Letting Go and Letting God

At 19 years of age, my daughter decided she wanted to become a nurse. I was elated that she had found something she enjoyed doing, so I encouraged her to pursue her studies at college. Little did I know that she would be risking her life to help people.

Fast forward a couple of years to the present day we find ourselves in, coronavirus turning the world on its head. A surreal season lay ahead – a time of confusion, a time of uncertainty, a time of questioning, a time of life and death. In the midst of this reckoning, my daughter, a nursing student on placement, was also doing 12-hour shifts in a residential care home.

You hear snippets of the news: frontline workers succumbing to this horrible disease, nurses dying, carers dying. My first thoughts were, ‘Please, not my daughter…’. Fear creeps in, my heart beats fast, I shake, and I find myself frantically texting my daughter. I tell her that I understand if she wanted to give her job up, I tell her to just come home, I tell her that she can get another job. “No Mum, this is what I’m meant to be doing”, comes a quick reply.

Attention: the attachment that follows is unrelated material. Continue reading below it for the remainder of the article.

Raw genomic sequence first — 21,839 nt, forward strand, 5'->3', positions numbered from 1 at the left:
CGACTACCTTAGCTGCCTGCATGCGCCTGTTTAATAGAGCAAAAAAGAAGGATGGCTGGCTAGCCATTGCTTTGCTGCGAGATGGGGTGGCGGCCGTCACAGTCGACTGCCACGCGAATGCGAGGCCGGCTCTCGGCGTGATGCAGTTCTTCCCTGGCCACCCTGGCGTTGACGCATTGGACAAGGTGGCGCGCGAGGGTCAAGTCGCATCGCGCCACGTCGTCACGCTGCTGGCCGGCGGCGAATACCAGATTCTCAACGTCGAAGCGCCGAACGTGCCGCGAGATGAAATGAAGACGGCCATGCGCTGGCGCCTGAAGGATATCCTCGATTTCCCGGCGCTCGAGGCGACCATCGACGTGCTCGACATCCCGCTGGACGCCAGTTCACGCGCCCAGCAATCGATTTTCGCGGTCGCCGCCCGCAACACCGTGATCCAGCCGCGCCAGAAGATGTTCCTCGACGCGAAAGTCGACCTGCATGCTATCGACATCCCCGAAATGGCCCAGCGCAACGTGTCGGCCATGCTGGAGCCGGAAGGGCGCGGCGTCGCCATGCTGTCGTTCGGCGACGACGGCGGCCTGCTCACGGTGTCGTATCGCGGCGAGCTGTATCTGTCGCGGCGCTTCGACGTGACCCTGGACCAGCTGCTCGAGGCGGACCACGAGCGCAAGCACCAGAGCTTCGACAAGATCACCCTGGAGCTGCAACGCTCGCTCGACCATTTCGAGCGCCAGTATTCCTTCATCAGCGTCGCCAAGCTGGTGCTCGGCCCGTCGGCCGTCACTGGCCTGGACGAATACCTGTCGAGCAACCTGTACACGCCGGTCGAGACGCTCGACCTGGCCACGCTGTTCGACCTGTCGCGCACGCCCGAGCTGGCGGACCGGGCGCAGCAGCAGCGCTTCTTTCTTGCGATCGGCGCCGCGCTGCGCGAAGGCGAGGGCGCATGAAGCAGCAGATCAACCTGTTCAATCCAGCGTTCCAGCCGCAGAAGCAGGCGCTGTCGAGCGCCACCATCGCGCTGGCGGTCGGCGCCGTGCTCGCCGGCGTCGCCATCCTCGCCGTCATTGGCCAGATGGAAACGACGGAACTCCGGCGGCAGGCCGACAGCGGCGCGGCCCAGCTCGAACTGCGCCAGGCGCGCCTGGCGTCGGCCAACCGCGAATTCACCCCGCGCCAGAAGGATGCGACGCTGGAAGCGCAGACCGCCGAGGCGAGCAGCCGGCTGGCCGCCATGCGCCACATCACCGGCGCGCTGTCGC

I realised that night that I was not trusting in God over my daughter’s life. I realised that I had allowed fear to have a say. I was worrying about various eventualities even before they had happened. I realised my emotions and thoughts were clouded by negativity and darkness, and I was now trying to control the situation and control my daughters’ path.

2 Corinthians 12:9 reminds us that God has not promised to give grace for every situation we conjure up in our own imaginations, He does not give grace for what-ifs or maybes, but He does promise that His grace is sufficient for what is happening in the present moment. My daughter is not just my child; she belongs to God and God wants to minister to her through me. How can He do that if I am living in fear, what message am I sending to my daughter about the sovereignty of my God? How can I lead my daughter to Christ if my heart is not positioned right?

That night, I stopped begging God to prevent coronavirus from coming near my child. Instead, I started contending for my daughter to experience His love, to be guided by Him and not by me. In doing so, this brought my daughter and I much closer during this season we find ourselves in. It eradicated fear within me, it brought peace, it lit a candle in the dark. My identity in Christ is no more wrapped in fear or an illusion of control. It now is firmly wrapped in courage and trust. For a moment, I lost sight of the road while looking at the wind (Matthew 14:30).

Isaiah 26:3 says “You will keep in perfect peace those whose minds are steadfast, because they trust in you.” Trust God with your children and you will be at peace. Keep your mind focussed on what He says and not what you see.

Kim Beattie

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